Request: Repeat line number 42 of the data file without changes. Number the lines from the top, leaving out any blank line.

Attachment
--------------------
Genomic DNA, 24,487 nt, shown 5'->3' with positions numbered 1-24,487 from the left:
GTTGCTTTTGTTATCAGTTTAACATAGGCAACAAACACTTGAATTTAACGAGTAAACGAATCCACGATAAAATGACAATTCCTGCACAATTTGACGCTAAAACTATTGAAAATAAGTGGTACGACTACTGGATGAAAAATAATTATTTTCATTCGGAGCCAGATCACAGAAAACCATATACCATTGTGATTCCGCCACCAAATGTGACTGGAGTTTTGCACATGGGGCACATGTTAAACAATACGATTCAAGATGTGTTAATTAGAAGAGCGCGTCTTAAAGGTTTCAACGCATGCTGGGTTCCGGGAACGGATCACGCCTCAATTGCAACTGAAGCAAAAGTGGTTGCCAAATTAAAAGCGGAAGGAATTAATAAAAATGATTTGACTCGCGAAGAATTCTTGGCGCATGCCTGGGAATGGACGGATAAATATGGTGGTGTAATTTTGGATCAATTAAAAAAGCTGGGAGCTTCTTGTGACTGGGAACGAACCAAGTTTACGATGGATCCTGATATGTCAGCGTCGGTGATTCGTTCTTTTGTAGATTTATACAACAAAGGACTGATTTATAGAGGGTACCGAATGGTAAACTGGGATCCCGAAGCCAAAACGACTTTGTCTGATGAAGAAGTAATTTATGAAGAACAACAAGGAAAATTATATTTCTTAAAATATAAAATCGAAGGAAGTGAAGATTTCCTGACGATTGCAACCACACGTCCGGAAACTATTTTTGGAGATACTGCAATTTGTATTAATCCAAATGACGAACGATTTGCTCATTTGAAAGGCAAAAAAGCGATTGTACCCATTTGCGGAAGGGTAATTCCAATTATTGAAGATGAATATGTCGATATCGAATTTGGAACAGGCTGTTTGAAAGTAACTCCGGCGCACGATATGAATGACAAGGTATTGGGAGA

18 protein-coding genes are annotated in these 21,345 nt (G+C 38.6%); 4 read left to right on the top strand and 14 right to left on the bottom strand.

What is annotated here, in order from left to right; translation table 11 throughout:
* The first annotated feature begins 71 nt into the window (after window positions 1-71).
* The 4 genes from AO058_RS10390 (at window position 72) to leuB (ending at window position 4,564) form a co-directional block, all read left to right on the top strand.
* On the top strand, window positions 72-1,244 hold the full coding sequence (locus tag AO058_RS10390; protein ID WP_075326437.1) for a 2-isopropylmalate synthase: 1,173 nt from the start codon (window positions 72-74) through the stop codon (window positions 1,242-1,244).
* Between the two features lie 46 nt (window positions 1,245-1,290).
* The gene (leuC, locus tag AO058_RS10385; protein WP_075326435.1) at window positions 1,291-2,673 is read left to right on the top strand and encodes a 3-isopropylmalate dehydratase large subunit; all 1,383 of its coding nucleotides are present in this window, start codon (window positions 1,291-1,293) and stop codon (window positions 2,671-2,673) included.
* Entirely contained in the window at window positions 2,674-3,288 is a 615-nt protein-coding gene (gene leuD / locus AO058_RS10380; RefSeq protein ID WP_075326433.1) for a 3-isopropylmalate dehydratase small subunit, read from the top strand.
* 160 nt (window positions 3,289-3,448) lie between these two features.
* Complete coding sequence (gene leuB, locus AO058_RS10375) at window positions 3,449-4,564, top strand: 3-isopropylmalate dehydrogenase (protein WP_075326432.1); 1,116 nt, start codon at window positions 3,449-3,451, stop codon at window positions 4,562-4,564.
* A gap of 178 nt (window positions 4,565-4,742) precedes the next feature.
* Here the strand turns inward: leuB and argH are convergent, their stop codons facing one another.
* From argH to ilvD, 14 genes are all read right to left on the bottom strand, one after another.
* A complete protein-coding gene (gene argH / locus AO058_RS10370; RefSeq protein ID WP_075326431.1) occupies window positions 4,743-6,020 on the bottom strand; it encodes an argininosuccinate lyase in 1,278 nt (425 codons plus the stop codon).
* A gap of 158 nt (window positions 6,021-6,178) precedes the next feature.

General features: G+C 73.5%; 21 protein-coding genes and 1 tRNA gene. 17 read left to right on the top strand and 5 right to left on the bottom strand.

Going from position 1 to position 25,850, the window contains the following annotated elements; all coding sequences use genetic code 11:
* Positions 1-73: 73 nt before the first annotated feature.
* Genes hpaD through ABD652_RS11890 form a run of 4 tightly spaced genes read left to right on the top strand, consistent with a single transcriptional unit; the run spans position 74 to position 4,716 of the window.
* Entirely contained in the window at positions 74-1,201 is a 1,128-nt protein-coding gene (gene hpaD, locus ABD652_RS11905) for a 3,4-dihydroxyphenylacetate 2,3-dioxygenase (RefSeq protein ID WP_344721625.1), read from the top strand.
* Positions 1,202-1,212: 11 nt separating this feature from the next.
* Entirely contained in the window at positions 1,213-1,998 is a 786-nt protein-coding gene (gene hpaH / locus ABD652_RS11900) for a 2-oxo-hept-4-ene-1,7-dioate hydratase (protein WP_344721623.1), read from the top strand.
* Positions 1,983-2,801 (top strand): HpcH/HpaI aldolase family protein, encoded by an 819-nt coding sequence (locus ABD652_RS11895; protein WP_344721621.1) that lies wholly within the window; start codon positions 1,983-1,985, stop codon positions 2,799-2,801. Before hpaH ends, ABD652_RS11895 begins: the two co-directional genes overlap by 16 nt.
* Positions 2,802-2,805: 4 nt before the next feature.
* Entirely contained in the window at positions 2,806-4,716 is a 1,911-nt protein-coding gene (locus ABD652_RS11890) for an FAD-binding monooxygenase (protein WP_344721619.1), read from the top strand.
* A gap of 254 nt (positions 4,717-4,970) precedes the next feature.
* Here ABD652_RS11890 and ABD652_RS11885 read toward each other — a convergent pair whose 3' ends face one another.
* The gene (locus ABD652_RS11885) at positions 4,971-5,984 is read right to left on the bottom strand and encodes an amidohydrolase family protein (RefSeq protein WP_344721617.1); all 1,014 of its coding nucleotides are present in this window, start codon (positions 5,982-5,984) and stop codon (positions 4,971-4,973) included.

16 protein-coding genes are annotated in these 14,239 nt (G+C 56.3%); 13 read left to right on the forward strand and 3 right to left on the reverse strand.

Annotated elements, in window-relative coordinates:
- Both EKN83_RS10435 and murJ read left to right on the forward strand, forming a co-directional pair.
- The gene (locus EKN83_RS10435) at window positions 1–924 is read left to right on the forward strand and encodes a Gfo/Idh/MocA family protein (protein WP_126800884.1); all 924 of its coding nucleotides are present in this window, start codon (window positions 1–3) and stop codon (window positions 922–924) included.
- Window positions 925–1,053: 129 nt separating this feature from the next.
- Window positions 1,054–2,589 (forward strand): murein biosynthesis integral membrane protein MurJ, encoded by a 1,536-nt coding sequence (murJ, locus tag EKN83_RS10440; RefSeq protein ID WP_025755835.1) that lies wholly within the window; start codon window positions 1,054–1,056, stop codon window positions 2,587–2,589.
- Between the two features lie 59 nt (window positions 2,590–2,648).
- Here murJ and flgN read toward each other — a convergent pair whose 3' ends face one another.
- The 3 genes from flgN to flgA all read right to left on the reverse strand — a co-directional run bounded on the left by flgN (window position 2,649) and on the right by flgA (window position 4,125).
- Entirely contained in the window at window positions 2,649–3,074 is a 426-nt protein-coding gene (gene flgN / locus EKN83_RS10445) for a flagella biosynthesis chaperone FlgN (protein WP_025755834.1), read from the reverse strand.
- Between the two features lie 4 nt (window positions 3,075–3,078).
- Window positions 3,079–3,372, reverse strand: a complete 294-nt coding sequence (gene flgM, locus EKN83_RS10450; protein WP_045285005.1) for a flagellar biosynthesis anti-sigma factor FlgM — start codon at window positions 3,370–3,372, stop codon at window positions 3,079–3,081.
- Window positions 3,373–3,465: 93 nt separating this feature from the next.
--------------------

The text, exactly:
- Window positions 3,079–3,372, reverse strand: a complete 294-nt coding sequence (gene flgM, locus EKN83_RS10450; protein WP_045285005.1) for a flagellar biosynthesis anti-sigma factor FlgM — start codon at window positions 3,370–3,372, stop codon at window positions 3,079–3,081.